The Zoo Fence
a commentary on the spiritual life

Let Us Pray

These paragraphs are excerpted with some revisions from our book There Is A Way (out of print).

On hearing the words Let us pray commanded from a high pulpit, each of us dutifully kneels, bows our head, and … what? What is it we think we are doing in prayer?

Clearly, prayer is an essential link between this world and all that is not of this world, between ourselves and whatever it is we really are, between ourselves and God.

But prayer is more than just a direct line to God to call His attention to our perceived problems and to thank Him for their relief. After all, from God’s point of view, none of that is necessary. God is no doubt Omniscient, and as such, knows our needs before and better than we do. And certainly He does not depend on us for an evaluation of His performance.

Perhaps prayer is better understood as a recognition on our part that there is a Source beyond us which is not of this world but on which we are dependent for everything, and from which everything comes. Even more, prayer is the deliberate, considered decision to put into action that recognition.

Thus, it is in prayer that we acknowledge the limitations of the physical, the enormity of the spiritual, and behave accordingly. In prayer, we acknowledge What Is.

Prayer, then, is not just the words we utter to God while on our knees. Truly effective prayer is more about the way we speak to God, and why.

From God’s point of view, our most effective prayer may very well be not what we say to Him at all, but what we say to everyone else, and how. That is, as God sees it, perhaps our truest prayer is most clearly reflected in the way we live our lives.

Seen that way, prayer is an affirmation to God, reflected in our every breath, that we are seekers, straining to overcome the obstacles and temptations of the separative ego and to reach the high ground of Sight.

In a word, prayer is itself a spiritual path or a way.

Someone once observed that along the way we should strive to learn to want from life exactly what comes from it. Not wish for more of this or a happier that, but rather realize that our circumstances as they are at this moment represent just what we need in order to accomplish some special aspect of our own growth. Perceived thusly, we recognize our lives as a curriculum, designed by the Teacher, specifically for us as seekers. Just so, we say, “Praise God from Whom all blessings flow.” But perhaps we would do better to restate that, “Praise God from Whom all flows, and all that flows is blessing.” Imagine if we could live with that sentiment as our cornerstone, welcoming every experience, even those we find distasteful, confident that within them lies a lesson for us, some guidance over an obstacle in our way.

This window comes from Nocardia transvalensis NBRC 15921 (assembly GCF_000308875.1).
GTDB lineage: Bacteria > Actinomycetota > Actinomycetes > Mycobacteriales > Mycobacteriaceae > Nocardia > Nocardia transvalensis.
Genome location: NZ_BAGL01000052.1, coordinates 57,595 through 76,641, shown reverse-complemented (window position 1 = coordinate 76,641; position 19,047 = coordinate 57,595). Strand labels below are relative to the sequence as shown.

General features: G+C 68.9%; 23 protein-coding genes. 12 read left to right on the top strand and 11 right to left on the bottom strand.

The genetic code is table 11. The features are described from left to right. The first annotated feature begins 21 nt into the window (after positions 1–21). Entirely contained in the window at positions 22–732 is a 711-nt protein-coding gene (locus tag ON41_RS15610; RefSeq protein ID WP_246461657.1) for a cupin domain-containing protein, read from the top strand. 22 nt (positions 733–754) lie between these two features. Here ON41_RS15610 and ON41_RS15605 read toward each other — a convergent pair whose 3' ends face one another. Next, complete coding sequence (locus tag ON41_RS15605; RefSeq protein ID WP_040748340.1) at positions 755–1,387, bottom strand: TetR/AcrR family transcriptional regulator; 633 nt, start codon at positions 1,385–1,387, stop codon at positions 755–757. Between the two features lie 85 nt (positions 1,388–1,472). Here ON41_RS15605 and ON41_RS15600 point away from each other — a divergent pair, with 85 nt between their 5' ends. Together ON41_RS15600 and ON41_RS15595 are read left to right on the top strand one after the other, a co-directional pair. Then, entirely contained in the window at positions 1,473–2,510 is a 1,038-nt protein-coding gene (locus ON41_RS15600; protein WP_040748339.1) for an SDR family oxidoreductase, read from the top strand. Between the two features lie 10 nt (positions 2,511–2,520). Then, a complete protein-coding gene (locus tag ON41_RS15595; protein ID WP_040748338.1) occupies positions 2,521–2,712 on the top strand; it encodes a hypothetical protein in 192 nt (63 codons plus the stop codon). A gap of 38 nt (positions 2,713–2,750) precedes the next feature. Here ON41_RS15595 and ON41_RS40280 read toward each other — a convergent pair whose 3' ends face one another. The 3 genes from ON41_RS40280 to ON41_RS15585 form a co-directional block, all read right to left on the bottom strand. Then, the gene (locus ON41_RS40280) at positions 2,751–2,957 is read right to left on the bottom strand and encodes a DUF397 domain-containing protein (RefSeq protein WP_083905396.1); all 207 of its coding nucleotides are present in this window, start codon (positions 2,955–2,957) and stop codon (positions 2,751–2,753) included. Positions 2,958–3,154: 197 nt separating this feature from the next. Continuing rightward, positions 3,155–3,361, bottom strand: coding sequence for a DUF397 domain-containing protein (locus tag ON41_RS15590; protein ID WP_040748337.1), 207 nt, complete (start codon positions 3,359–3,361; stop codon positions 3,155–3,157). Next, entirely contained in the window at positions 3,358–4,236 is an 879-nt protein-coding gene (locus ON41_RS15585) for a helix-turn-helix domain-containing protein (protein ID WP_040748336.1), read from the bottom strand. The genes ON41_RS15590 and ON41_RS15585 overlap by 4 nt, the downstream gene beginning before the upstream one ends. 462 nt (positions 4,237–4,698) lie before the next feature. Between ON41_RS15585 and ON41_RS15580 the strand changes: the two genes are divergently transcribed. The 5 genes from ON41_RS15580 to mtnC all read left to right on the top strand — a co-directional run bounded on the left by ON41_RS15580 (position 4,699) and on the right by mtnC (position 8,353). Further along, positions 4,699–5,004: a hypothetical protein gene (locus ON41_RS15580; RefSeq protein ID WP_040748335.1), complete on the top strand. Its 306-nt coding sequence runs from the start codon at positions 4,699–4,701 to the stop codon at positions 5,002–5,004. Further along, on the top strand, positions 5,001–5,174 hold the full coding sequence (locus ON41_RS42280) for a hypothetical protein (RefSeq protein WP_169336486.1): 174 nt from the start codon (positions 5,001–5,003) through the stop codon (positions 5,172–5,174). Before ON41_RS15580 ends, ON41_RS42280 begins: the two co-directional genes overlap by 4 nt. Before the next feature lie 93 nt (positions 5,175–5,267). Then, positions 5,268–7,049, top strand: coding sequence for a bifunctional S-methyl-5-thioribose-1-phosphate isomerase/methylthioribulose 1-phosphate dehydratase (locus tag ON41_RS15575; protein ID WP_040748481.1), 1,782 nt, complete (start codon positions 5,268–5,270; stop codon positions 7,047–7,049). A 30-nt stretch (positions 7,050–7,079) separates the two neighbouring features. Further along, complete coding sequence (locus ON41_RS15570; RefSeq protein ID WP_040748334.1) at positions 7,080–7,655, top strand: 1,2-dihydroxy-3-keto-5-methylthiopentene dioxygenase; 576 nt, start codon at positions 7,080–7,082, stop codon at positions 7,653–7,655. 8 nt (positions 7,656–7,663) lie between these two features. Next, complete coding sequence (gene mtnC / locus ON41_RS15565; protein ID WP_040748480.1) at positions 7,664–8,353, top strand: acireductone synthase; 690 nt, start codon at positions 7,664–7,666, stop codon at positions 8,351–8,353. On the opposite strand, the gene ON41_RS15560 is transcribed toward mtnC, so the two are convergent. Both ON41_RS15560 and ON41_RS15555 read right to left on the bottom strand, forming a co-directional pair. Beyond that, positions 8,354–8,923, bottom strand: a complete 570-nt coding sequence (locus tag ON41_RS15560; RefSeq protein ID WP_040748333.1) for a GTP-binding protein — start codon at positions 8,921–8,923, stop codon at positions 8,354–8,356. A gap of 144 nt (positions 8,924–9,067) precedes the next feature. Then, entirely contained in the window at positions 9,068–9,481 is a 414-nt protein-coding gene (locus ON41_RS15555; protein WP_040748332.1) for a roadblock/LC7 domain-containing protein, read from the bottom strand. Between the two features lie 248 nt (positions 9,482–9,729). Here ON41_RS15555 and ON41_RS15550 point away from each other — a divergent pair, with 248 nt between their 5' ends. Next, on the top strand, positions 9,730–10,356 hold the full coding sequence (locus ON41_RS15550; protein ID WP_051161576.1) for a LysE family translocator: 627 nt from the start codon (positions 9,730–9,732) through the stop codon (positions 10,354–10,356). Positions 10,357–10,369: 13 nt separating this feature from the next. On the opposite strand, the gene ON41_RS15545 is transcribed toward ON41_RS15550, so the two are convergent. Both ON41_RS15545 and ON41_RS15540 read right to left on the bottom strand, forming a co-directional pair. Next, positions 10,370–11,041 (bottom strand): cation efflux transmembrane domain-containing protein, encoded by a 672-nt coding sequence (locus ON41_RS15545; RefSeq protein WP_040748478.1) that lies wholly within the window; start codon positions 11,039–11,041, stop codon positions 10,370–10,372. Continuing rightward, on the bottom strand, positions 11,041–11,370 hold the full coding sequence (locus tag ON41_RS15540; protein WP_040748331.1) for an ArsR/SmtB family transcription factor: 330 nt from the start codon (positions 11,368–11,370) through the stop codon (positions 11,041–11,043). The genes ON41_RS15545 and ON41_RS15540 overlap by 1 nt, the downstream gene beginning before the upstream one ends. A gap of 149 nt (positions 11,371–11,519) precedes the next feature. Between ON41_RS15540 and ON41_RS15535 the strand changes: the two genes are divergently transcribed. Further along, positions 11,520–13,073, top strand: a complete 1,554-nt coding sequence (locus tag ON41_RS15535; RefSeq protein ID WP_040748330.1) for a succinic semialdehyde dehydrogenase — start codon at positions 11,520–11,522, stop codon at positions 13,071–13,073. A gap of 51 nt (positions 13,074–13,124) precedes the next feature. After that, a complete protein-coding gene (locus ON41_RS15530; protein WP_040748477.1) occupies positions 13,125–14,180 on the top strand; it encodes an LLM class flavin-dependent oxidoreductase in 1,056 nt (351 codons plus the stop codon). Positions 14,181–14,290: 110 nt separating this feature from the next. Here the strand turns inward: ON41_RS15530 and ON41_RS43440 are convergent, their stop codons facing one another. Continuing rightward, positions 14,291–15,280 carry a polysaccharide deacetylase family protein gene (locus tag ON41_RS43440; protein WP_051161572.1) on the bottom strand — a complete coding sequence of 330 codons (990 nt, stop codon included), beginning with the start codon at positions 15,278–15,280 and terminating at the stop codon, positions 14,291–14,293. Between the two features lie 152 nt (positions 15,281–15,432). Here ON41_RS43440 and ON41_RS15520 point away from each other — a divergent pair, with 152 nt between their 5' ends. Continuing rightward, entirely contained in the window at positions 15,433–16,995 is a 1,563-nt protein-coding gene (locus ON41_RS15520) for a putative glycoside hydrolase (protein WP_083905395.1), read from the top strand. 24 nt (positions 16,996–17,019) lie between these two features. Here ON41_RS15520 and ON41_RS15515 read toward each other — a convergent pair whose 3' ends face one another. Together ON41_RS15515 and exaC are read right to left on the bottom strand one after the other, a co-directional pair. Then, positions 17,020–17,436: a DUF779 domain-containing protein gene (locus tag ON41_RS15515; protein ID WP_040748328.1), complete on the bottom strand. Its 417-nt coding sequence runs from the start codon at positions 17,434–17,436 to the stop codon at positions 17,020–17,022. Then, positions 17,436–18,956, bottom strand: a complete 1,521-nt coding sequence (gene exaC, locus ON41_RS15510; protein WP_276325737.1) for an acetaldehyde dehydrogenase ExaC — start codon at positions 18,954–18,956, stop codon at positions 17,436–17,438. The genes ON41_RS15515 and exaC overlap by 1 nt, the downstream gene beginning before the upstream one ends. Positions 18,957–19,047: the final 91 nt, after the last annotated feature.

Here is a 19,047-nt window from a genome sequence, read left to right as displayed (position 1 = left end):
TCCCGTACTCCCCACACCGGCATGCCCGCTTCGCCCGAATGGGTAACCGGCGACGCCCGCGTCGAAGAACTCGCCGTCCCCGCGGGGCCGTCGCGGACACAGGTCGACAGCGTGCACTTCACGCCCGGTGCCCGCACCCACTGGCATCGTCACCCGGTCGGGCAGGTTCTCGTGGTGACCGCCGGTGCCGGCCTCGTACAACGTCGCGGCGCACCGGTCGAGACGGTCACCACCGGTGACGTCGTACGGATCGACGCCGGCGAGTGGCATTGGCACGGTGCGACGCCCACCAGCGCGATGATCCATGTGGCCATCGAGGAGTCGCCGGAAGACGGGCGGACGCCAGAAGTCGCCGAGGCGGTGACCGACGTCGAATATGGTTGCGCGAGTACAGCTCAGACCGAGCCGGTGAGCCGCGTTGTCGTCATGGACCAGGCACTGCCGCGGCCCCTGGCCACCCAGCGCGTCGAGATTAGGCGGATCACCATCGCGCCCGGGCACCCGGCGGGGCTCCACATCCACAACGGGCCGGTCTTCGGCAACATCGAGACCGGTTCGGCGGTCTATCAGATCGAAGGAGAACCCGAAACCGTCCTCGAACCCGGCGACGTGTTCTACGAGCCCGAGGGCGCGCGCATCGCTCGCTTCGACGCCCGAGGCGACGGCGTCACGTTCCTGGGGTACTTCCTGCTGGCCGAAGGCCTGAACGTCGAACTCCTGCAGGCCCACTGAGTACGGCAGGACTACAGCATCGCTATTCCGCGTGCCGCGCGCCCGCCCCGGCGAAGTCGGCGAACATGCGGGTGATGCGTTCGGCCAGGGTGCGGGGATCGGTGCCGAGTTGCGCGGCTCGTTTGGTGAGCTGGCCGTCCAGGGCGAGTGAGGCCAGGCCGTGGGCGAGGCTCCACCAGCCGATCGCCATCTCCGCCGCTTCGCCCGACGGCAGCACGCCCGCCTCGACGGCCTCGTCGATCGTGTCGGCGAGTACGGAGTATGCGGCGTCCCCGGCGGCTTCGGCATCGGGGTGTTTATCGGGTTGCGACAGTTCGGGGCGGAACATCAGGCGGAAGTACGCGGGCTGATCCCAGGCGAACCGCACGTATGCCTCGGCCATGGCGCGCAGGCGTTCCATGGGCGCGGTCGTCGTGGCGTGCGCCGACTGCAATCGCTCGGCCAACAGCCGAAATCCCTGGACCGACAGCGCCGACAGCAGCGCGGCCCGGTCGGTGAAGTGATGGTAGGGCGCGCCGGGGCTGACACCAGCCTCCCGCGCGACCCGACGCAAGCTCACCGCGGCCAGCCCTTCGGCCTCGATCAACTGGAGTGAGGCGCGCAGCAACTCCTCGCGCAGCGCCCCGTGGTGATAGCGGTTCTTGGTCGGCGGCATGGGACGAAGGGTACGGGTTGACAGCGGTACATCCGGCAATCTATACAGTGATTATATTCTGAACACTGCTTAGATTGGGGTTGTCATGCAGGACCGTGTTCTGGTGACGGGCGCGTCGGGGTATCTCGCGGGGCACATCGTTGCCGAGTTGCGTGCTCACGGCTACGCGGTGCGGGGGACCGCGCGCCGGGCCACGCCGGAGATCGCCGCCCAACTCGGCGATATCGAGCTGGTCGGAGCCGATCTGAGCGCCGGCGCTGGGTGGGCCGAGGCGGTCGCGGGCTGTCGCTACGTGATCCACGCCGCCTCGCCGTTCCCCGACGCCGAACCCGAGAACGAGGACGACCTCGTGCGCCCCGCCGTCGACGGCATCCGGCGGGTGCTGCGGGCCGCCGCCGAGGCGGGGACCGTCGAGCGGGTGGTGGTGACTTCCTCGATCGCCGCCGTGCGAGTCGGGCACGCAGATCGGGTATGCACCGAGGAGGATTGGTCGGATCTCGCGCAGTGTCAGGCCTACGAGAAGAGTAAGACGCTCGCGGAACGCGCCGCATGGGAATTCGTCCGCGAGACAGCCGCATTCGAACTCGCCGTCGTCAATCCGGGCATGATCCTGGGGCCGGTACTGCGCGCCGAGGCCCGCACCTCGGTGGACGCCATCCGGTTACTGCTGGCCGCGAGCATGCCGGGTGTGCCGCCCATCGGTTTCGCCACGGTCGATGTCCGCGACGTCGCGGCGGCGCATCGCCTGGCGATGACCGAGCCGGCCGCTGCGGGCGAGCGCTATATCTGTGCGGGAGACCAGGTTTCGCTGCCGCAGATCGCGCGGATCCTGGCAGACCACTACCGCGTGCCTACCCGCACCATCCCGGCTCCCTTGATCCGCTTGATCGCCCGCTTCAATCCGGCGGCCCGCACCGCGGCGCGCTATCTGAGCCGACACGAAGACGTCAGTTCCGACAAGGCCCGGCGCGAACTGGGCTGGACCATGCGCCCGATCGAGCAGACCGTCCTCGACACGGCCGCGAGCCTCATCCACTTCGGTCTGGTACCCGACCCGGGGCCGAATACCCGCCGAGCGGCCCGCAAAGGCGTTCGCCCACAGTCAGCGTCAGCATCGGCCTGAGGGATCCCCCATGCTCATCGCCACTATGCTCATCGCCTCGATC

To be sure, our minds, like their computer offspring, are linear, and can accommodate only one thought at a time. It is difficult for us to tend, for example, to our daily chores, and at the same time to have in mind an awareness that everything we do, however menial or passing it may seem, bears directly on our progress along the way, and simultaneously to remember that all our actions and all our reactions, whatever their nature, are being constantly communicated directly to God, Who perceives them as reflections of us.

And so, naturally, we set aside times and establish exercises which will ensure that at least during certain prescribed periods we will seek that awareness and perform that remembrance. At first, these intervals may be simply a few moments once a week, when we withdraw our energies from all else, and focus our attention within, thanking God for ourselves and our lives. Over time, we will increase the frequency and length of these periods. And, of course, our methods will vary from person to person and even from day to day. But whatever we do, and however we do it, these private moments between ourselves and God are prayer. And the more we take a prayerful approach to our lives, to everyone and everything in our lives, the more powerful and meaningful our prayer becomes.

Until finally, we discover that living and prayer are one and the same activity, that prayer is a way of life, a way of living, and that life itself is communion.

Let us pray. Constantly.

Here’s a prayer by Jalal al-Din Rumi. For a few others, consider The Quiet Room

Living a Spiritual Life

Sez who?

Spiritual Healing

Lin Yutang
from “My Country & My People” by Lin Yutang

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Lord, teach us to pray.

Luke 11.1

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Call upon Me, and I will answer you.

Koran XL 61

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Surely we may with reverence say that, in a true and deep sense,
God Himself is the answer to prayer.

Caroline Stephen
”Quaker Strongholds” (1890)

Spiritual Healing

Nude by Shirley Russell
Woman by Shirley Russell

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